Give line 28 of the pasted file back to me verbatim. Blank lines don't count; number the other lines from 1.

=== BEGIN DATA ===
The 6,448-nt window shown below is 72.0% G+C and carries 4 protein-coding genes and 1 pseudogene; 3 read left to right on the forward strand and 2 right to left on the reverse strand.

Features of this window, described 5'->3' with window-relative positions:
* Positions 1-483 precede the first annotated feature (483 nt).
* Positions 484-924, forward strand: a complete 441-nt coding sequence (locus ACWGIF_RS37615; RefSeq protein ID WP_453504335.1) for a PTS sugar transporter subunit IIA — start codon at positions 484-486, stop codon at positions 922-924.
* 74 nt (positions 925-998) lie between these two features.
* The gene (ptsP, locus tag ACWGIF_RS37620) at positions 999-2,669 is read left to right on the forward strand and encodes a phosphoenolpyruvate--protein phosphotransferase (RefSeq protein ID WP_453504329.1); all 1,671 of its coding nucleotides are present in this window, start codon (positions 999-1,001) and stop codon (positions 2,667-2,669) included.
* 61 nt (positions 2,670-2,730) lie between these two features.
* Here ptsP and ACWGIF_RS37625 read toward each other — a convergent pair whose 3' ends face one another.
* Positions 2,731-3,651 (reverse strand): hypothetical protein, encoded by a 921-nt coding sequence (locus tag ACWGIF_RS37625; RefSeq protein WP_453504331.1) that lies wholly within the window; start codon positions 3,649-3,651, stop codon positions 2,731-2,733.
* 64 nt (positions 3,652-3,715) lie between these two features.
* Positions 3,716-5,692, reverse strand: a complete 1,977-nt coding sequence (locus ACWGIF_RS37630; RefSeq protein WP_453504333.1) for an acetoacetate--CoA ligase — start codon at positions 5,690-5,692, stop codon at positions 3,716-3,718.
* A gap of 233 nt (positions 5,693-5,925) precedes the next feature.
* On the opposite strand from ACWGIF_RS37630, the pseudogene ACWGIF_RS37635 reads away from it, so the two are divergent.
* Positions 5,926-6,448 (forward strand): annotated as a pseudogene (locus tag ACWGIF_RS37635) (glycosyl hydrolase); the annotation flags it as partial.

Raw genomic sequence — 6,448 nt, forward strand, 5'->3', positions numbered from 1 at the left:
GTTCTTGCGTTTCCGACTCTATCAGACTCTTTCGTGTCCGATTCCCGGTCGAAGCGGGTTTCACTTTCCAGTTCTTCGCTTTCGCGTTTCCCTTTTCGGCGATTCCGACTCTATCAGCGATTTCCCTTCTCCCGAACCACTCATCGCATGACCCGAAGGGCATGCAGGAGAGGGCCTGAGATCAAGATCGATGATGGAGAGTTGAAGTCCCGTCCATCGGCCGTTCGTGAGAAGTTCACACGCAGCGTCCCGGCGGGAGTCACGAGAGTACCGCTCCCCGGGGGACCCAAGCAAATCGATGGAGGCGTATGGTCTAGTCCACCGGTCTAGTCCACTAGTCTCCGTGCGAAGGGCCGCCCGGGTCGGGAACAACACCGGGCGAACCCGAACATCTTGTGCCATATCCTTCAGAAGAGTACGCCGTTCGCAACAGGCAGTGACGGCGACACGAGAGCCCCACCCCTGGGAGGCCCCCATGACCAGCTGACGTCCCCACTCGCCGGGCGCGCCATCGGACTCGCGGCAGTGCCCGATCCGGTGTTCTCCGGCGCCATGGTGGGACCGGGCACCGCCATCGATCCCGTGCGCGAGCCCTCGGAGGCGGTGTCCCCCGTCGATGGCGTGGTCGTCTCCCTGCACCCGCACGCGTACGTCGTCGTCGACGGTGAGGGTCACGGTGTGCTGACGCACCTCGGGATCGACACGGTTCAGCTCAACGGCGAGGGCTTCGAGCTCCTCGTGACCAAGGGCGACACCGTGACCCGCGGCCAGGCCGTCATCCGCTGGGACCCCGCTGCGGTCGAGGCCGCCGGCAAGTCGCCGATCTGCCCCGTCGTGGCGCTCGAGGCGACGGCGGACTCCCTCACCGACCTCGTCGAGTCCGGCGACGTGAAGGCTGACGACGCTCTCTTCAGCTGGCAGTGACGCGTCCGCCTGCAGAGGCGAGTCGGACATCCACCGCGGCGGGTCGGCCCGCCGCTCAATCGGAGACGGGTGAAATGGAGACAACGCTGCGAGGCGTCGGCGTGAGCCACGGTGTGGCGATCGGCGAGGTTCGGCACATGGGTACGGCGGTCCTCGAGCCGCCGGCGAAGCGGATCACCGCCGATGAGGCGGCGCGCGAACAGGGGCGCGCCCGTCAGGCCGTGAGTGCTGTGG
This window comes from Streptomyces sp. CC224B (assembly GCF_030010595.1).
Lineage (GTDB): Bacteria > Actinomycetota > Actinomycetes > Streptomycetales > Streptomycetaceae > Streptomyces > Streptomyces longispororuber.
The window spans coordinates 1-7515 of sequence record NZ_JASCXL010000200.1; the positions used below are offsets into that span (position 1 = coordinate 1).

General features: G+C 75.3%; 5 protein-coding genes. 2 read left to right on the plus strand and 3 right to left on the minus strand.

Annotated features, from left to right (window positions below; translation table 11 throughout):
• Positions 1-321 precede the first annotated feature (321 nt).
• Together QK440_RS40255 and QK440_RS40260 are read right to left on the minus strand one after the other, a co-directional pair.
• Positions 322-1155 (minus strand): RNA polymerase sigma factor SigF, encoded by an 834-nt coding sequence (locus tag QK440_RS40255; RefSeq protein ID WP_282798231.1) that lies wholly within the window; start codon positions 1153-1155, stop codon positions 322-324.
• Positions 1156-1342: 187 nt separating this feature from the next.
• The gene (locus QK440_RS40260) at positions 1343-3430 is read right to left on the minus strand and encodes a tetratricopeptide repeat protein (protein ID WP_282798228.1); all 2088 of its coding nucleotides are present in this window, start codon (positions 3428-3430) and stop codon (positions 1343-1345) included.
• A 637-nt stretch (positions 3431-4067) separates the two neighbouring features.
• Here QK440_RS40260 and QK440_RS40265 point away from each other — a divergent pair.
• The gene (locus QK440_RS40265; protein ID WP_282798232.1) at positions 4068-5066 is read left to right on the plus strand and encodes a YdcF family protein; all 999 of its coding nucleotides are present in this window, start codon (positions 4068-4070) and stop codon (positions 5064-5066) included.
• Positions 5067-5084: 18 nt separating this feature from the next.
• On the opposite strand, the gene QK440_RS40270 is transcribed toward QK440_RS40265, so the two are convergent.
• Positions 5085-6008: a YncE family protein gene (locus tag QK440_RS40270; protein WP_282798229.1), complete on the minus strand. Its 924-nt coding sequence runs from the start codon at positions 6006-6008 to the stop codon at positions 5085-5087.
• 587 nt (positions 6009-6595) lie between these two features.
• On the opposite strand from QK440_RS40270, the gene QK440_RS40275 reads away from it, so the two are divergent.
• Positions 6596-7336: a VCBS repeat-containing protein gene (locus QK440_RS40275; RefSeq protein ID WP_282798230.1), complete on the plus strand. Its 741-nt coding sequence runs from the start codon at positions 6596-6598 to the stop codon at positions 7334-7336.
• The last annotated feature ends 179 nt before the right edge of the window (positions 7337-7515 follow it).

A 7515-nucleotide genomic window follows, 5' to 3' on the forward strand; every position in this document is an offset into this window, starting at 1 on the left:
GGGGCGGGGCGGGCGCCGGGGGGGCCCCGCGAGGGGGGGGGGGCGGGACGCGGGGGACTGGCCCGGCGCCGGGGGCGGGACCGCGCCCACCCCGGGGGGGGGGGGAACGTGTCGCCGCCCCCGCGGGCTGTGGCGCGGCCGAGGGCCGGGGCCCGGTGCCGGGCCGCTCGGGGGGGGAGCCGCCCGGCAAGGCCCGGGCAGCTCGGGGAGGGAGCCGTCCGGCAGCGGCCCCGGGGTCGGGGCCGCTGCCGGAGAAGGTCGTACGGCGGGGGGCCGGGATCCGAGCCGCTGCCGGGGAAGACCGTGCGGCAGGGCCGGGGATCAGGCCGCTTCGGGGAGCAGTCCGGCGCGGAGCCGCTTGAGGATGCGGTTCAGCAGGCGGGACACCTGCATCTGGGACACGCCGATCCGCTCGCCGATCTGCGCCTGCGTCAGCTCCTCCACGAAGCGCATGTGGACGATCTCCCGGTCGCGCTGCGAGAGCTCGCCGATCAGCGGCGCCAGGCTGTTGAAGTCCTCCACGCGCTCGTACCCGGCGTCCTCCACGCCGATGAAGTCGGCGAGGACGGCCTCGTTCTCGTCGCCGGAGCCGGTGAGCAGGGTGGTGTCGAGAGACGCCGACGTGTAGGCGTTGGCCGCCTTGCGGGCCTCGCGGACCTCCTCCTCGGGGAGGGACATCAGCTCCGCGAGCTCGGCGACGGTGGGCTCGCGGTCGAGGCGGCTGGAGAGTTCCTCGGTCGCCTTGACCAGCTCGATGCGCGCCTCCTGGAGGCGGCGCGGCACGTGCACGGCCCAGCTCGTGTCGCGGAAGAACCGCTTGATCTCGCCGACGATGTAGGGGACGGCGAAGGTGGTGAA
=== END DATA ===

• Here QK440_RS40260 and QK440_RS40265 point away from each other — a divergent pair.